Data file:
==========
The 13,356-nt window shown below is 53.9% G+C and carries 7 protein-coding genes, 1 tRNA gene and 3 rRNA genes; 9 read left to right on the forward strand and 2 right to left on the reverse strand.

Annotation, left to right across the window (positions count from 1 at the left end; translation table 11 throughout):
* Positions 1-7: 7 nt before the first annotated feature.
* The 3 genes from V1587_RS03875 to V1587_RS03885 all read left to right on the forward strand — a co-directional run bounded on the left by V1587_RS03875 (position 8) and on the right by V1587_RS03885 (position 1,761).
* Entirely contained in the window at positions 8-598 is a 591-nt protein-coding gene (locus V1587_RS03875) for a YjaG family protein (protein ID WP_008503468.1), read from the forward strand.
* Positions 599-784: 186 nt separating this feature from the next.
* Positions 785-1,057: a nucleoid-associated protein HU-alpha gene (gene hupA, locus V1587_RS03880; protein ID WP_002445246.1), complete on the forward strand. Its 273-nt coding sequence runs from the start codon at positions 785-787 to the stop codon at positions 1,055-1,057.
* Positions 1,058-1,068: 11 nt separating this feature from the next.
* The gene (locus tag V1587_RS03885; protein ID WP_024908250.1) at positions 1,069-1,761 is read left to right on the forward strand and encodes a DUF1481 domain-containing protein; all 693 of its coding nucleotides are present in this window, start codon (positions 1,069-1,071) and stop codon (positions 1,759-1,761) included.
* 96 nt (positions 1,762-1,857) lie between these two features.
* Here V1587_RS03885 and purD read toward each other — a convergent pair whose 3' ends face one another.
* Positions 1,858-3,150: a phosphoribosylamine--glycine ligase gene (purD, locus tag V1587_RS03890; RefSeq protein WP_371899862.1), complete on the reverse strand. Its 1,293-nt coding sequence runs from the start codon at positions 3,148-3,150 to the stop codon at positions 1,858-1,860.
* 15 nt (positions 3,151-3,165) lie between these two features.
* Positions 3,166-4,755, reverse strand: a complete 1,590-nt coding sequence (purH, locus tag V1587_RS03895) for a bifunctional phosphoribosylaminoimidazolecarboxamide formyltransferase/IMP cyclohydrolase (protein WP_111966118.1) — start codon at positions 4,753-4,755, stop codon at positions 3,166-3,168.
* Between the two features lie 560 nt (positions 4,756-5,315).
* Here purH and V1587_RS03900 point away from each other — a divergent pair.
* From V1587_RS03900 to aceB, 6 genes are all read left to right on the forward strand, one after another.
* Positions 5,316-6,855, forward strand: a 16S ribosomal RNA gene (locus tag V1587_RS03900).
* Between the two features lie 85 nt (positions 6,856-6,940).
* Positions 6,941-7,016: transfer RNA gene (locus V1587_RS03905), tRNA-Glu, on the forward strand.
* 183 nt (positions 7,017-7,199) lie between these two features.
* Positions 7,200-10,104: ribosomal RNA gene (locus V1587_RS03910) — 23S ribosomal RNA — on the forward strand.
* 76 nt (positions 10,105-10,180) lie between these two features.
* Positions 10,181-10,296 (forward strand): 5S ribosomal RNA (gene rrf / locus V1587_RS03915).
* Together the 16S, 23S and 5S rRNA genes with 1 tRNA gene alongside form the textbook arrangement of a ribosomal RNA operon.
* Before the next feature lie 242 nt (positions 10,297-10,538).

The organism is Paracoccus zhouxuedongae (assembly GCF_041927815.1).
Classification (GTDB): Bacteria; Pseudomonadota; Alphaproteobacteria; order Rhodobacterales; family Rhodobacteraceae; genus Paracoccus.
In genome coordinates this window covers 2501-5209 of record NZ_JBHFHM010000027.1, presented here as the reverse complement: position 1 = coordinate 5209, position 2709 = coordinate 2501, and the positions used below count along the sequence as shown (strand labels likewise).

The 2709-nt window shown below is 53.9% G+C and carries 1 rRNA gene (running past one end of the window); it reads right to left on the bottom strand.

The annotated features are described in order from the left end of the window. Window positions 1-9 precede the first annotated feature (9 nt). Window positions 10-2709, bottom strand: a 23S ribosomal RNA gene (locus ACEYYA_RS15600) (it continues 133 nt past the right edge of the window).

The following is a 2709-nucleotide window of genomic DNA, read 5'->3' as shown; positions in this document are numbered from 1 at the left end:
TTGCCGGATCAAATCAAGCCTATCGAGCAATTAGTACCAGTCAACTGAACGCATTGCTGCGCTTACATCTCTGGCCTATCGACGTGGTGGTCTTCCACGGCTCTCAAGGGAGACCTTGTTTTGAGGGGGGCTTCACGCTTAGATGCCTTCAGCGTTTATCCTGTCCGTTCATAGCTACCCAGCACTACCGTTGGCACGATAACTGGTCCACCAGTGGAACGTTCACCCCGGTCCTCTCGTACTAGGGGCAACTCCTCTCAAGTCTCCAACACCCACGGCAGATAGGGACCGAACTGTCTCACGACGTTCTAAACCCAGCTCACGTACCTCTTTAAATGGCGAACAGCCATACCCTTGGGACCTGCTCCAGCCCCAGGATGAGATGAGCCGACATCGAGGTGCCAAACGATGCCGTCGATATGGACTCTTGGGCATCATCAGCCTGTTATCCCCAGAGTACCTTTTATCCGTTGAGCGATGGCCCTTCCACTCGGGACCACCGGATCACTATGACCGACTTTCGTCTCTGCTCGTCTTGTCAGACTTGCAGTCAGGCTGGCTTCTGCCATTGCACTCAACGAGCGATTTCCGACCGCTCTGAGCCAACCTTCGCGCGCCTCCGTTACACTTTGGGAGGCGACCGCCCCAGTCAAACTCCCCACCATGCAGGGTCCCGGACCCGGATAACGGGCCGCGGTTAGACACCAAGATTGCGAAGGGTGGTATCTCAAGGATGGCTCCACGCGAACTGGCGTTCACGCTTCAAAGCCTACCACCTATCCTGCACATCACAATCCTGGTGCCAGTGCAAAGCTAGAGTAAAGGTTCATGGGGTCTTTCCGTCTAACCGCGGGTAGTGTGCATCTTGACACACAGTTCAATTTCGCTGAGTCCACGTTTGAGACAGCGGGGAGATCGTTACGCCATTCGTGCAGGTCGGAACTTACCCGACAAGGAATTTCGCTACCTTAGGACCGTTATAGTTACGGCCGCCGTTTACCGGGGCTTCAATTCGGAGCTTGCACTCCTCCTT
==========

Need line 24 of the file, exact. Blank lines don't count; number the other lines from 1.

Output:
* Positions 10,181-10,296 (forward strand): 5S ribosomal RNA (gene rrf / locus V1587_RS03915).